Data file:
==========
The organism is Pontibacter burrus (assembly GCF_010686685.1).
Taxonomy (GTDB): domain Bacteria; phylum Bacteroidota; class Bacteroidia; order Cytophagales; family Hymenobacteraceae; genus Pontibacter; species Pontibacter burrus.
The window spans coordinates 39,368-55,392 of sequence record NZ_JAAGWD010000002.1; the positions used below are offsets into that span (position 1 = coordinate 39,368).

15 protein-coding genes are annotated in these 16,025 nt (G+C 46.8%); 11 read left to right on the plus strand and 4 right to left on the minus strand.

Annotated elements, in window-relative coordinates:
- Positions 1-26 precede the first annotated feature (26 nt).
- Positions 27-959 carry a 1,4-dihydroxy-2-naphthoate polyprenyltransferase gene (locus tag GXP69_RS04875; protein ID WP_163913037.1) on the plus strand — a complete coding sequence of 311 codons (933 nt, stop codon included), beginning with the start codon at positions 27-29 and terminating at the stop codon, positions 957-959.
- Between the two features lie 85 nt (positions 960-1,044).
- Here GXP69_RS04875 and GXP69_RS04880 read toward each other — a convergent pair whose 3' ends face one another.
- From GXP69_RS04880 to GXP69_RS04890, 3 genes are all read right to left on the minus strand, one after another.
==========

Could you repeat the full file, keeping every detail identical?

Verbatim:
The organism is Pontibacter burrus (assembly GCF_010686685.1).
Taxonomy (GTDB): domain Bacteria; phylum Bacteroidota; class Bacteroidia; order Cytophagales; family Hymenobacteraceae; genus Pontibacter; species Pontibacter burrus.
The window spans coordinates 39,368-55,392 of sequence record NZ_JAAGWD010000002.1; the positions used below are offsets into that span (position 1 = coordinate 39,368).

15 protein-coding genes are annotated in these 16,025 nt (G+C 46.8%); 11 read left to right on the plus strand and 4 right to left on the minus strand.

Annotated elements, in window-relative coordinates:
- Positions 1-26 precede the first annotated feature (26 nt).
- Positions 27-959 carry a 1,4-dihydroxy-2-naphthoate polyprenyltransferase gene (locus tag GXP69_RS04875; protein ID WP_163913037.1) on the plus strand — a complete coding sequence of 311 codons (933 nt, stop codon included), beginning with the start codon at positions 27-29 and terminating at the stop codon, positions 957-959.
- Between the two features lie 85 nt (positions 960-1,044).
- Here GXP69_RS04875 and GXP69_RS04880 read toward each other — a convergent pair whose 3' ends face one another.
- From GXP69_RS04880 to GXP69_RS04890, 3 genes are all read right to left on the minus strand, one after another.